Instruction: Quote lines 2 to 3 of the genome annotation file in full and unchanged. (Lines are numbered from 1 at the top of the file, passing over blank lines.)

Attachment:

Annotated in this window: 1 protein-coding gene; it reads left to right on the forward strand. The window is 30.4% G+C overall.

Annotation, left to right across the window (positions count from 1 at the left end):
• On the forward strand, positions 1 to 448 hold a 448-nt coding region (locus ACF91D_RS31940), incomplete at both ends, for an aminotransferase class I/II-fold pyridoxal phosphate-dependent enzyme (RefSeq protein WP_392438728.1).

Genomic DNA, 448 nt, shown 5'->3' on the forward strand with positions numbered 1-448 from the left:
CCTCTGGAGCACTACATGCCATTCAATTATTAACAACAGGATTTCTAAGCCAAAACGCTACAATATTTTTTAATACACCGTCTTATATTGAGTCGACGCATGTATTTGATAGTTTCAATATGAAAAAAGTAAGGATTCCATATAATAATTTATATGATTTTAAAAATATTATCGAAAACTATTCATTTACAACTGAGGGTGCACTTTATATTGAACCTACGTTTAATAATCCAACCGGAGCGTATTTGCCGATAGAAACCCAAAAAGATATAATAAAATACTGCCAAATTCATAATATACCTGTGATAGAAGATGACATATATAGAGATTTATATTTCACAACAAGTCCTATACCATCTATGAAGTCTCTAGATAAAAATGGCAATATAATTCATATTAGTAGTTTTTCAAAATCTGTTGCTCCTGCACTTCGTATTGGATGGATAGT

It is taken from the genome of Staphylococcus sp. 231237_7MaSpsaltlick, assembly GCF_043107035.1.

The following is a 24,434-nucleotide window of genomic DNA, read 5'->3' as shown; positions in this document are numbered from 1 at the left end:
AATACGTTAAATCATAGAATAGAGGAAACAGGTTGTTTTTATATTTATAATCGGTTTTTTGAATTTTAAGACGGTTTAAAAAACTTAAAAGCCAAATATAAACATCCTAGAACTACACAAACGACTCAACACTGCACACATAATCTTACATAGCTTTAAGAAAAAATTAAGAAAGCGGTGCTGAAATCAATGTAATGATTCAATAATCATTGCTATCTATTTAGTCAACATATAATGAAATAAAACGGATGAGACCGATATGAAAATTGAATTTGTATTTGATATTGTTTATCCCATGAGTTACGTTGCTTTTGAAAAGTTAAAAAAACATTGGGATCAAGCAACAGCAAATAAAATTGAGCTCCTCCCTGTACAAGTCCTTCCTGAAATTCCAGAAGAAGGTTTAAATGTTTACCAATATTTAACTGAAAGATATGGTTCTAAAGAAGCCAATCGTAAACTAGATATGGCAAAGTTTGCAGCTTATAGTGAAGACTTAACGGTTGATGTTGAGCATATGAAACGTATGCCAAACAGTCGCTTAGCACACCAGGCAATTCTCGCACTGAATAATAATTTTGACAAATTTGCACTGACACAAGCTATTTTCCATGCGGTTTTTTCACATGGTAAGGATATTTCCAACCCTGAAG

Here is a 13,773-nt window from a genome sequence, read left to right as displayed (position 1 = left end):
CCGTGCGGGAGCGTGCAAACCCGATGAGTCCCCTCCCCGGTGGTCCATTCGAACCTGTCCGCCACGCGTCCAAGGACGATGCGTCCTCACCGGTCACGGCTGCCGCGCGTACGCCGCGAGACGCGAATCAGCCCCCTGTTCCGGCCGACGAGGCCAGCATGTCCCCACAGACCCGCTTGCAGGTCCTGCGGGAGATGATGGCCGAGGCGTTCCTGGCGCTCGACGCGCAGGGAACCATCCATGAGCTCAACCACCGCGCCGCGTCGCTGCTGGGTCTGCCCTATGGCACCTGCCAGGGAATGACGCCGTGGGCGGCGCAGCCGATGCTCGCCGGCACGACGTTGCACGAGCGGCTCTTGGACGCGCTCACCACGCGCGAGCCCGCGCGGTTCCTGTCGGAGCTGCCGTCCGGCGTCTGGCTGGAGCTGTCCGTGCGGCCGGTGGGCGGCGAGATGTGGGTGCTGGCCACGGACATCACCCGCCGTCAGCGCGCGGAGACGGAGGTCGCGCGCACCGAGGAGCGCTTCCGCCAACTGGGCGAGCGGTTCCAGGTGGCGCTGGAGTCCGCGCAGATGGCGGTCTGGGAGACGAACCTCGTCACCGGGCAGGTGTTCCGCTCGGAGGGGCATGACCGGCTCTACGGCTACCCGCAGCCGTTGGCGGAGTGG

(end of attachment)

Annotation, left to right across the window (positions count from 1 at the left end):
• On the forward strand, positions 1 to 448 hold a 448-nt coding region (locus ACF91D_RS31940), incomplete at both ends, for an aminotransferase class I/II-fold pyridoxal phosphate-dependent enzyme (RefSeq protein WP_392438728.1).